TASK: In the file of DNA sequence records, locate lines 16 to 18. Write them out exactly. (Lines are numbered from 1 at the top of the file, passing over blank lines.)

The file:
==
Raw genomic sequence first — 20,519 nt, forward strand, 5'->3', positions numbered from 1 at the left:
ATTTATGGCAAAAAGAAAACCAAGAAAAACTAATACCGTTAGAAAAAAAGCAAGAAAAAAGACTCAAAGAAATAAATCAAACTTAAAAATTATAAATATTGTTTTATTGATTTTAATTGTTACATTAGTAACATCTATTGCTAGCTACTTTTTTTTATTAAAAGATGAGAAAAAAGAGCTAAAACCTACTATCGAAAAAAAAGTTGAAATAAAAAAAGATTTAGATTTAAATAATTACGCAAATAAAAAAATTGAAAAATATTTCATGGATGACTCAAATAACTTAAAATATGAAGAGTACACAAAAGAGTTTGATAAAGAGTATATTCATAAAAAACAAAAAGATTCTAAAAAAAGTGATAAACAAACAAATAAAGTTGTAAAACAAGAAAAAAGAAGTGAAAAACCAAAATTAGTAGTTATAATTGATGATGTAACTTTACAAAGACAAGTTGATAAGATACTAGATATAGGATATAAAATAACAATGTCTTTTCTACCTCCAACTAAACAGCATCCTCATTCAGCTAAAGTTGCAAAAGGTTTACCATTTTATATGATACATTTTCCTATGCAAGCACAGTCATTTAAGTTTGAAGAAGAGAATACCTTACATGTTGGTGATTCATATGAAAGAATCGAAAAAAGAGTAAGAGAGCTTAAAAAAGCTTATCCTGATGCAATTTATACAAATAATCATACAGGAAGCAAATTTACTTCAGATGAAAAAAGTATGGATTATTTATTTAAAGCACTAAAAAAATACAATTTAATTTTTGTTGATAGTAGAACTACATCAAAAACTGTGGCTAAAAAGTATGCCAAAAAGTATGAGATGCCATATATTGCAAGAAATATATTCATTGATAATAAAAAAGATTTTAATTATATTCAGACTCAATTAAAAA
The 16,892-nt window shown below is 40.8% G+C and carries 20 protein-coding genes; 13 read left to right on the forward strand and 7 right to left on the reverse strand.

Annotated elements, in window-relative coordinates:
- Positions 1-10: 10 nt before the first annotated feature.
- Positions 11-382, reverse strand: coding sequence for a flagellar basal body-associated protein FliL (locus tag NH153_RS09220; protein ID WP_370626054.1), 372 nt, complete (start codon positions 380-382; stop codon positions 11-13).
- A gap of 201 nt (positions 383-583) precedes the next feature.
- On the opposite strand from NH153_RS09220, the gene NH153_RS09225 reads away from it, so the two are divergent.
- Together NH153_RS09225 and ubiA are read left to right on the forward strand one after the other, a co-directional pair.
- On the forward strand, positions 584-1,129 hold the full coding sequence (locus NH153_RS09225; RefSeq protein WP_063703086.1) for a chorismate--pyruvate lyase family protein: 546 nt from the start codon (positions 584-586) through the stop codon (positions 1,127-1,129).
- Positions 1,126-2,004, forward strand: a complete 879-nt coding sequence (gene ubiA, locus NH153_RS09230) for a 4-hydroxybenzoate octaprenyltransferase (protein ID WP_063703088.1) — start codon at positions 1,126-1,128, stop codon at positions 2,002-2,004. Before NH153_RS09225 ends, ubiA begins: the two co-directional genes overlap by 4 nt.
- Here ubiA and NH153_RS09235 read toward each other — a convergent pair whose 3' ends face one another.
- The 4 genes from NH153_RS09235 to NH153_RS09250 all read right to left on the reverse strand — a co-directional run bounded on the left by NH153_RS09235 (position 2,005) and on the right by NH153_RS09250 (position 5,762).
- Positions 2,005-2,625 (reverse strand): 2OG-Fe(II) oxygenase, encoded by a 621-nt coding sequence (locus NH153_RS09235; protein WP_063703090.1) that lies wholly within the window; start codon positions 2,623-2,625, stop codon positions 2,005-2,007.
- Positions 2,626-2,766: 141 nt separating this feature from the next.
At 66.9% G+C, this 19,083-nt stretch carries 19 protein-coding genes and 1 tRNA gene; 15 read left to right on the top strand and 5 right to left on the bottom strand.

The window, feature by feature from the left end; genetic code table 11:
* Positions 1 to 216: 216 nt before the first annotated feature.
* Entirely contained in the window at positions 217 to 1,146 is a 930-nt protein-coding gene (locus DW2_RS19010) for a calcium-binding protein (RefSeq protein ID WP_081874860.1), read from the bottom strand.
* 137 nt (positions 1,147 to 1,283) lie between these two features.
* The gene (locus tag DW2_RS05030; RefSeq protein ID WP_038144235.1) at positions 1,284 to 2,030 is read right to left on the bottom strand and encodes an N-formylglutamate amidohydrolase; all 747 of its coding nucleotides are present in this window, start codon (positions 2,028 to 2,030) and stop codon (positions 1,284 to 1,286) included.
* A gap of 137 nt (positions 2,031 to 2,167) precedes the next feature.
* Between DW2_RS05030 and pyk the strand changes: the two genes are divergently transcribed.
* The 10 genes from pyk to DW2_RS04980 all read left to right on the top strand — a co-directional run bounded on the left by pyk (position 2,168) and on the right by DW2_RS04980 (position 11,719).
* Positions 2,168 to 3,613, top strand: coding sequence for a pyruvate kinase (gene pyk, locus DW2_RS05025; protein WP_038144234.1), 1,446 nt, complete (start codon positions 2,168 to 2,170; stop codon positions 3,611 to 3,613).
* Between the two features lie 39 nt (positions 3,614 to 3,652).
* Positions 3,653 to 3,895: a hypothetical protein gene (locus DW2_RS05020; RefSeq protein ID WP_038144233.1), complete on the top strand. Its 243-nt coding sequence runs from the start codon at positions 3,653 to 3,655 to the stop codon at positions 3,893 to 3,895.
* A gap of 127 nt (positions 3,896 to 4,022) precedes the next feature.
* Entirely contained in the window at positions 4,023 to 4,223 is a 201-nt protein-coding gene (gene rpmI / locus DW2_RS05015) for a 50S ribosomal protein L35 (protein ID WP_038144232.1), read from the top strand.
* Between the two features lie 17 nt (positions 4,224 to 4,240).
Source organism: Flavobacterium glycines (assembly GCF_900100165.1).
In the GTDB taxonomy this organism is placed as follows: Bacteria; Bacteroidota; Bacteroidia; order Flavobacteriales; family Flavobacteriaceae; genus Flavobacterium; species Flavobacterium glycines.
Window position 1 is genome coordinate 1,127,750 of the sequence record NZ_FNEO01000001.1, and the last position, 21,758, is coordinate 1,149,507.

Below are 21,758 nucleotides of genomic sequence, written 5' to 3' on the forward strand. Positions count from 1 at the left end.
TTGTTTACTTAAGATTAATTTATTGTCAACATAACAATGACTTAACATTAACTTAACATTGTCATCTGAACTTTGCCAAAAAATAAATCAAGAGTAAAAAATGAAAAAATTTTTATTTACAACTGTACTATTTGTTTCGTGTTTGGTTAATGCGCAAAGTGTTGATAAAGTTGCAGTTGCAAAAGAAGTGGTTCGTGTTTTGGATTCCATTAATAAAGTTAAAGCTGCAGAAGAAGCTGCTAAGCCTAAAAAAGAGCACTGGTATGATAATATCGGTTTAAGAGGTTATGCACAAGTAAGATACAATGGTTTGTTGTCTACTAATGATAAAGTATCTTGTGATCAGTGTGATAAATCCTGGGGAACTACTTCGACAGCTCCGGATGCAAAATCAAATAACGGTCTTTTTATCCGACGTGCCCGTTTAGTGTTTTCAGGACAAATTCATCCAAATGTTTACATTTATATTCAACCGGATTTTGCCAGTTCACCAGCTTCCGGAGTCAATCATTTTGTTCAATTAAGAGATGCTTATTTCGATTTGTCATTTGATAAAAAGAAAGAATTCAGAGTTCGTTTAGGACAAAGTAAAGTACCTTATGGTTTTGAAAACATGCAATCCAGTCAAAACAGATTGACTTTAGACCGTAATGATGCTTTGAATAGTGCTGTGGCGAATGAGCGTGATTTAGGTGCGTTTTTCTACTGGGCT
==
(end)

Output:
At 66.9% G+C, this 19,083-nt stretch carries 19 protein-coding genes and 1 tRNA gene; 15 read left to right on the top strand and 5 right to left on the bottom strand.

The window, feature by feature from the left end; genetic code table 11:
* Positions 1 to 216: 216 nt before the first annotated feature.